We are going to do something a little different this week. It was this week in 1990 that I was shipped out to the Gulf War. On August 2, 1990, Iraq invaded Kuwait. From that moment, there were rumors that we would be going to war. At the time, I was stationed at Oakland Naval Hospital. But, as with a lot of the people stationed there, I was also affiliated with the USNS Mercy. The Mercy is a hospital ship that had only been fully activated during a crises or a humanitarian mission. There were only a handful of full time Navy personnel on the ship, as well as several merchant marines. So, from the time Iraq invaded Kuwait, we were all on pins and needles wondering if we would go to war and be shipped out.
On August 9, I went into work as I normally did. However, anybody who had the day off, also had to come in. We had a meeting, and were told that we were going to war. Not everybody was going to be transferred to the Mercy though. So, they went through the list, and of course, I was selected. I was not in a relationship, and most of my family was across the country. So, I had no problem going. There were other people not selected, but wanted to go. So, they would ask around and see if anybody would switch. There were some takers. But, I wasn’t going to switch with anybody. We were also told that we could tell family members that we were leaving, but we weren’t allowed to say where we were going. We would be moving on to the ship on August 12, and we were leaving on August 14.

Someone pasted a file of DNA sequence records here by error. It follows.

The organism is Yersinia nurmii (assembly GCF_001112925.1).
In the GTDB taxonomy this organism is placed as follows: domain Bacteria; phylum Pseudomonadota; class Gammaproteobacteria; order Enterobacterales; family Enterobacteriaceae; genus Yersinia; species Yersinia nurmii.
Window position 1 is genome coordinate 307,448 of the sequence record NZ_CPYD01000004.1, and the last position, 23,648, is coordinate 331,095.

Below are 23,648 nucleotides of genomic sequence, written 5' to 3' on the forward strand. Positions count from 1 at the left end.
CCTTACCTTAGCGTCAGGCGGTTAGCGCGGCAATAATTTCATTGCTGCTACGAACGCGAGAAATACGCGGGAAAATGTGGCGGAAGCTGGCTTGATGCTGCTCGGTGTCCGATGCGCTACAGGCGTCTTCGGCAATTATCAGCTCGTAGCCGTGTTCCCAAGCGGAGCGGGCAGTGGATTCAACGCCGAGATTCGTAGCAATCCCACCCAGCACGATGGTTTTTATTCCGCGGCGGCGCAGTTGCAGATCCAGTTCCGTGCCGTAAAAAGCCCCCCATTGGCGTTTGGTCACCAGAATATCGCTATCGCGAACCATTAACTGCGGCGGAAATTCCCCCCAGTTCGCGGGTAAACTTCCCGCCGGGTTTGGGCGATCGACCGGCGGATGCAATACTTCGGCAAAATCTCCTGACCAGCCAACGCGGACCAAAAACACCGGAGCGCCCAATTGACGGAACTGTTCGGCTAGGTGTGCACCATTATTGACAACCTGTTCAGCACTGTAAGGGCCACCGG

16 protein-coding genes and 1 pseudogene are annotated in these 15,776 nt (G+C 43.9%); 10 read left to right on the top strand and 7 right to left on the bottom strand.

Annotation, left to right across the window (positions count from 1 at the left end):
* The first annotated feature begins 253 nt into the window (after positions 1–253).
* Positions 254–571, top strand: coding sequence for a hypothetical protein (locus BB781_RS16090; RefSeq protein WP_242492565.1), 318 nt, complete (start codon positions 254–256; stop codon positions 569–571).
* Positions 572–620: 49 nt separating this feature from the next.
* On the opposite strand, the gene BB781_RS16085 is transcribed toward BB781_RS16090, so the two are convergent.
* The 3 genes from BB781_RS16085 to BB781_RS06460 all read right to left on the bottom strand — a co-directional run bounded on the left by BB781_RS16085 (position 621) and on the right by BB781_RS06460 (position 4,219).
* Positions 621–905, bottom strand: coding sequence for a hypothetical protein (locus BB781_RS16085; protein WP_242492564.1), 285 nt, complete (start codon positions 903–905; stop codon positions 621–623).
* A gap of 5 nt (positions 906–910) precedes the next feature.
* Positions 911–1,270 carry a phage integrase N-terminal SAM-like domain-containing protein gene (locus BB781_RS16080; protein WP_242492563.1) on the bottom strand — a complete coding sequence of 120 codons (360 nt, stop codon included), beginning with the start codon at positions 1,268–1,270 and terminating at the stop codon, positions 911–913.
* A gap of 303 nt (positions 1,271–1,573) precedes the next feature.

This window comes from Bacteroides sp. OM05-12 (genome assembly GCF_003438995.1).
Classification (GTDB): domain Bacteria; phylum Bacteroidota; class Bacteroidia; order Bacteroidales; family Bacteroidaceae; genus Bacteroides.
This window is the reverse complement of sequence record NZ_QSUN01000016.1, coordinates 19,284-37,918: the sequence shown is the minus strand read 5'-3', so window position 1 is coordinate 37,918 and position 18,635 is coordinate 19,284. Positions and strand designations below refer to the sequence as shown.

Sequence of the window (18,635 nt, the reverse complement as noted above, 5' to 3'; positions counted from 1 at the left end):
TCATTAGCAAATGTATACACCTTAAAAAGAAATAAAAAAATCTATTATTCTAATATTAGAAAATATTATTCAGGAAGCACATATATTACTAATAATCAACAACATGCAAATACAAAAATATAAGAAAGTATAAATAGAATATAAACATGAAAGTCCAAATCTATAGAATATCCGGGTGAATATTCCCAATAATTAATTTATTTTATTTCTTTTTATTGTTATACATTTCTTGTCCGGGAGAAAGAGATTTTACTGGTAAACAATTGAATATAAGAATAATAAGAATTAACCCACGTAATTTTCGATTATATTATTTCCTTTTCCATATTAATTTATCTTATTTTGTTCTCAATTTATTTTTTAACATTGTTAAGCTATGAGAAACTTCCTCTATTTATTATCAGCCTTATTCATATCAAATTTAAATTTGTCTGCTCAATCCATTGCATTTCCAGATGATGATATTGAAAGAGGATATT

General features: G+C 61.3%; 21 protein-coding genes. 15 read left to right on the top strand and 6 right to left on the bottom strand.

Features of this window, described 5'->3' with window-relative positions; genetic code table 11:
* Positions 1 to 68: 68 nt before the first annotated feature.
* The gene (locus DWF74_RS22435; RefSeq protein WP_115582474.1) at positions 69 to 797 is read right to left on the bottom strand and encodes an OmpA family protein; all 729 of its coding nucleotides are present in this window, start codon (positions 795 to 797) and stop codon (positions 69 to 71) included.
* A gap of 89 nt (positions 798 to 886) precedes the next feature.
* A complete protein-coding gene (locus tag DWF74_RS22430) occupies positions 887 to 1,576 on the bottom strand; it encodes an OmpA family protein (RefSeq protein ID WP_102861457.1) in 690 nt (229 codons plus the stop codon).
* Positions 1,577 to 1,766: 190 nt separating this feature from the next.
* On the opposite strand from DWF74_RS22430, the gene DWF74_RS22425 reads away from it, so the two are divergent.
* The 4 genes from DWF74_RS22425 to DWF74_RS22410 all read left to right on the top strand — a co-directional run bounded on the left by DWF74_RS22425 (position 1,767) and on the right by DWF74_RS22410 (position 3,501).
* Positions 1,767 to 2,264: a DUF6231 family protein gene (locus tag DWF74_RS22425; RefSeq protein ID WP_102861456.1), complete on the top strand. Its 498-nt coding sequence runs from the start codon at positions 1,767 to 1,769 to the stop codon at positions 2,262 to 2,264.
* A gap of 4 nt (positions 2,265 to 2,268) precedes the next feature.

When I got back to my apartment that night, I called my parents to tell them the news. My mother answered the phone, and she already knew where I was going. It was all over the news that our ship was being activated. And, to top off this news, my mother, who was home by herself, had just received another phone call a few minutes before I called. My grandmother (my father’s mother) died after a long battle with Alzheimers. My grandparents had lived in Colorado, so I had only seen them a few times in my life. But, we did talk on the phone every Sunday. My world had turned upside down. But,
what else is there to do, but carry on?
When I got to my ship, we worked around 20 hours a day for the two days, loading our ship with supplies. My job was to work in the food storeroom, so I got all the food loaded up.
Since I feel like I’m rambling on, I’m not going to go over everything I did during Operation Desert Shield/Desert Storm. But, we all know what the final outcome was. Our ship headed backin the middle of March 1991. We pulled back into our home port in the middle of April.
So, I wrote all that just to say that this week, all of the Remember That Song and Movie Quote articles will be music and films from 1990 to 1991. The dark days of grunge had not arrived yet, so we still had a late ’80s feel about it.
I hope you enjoy this week’s selections.Follow @returntothe80s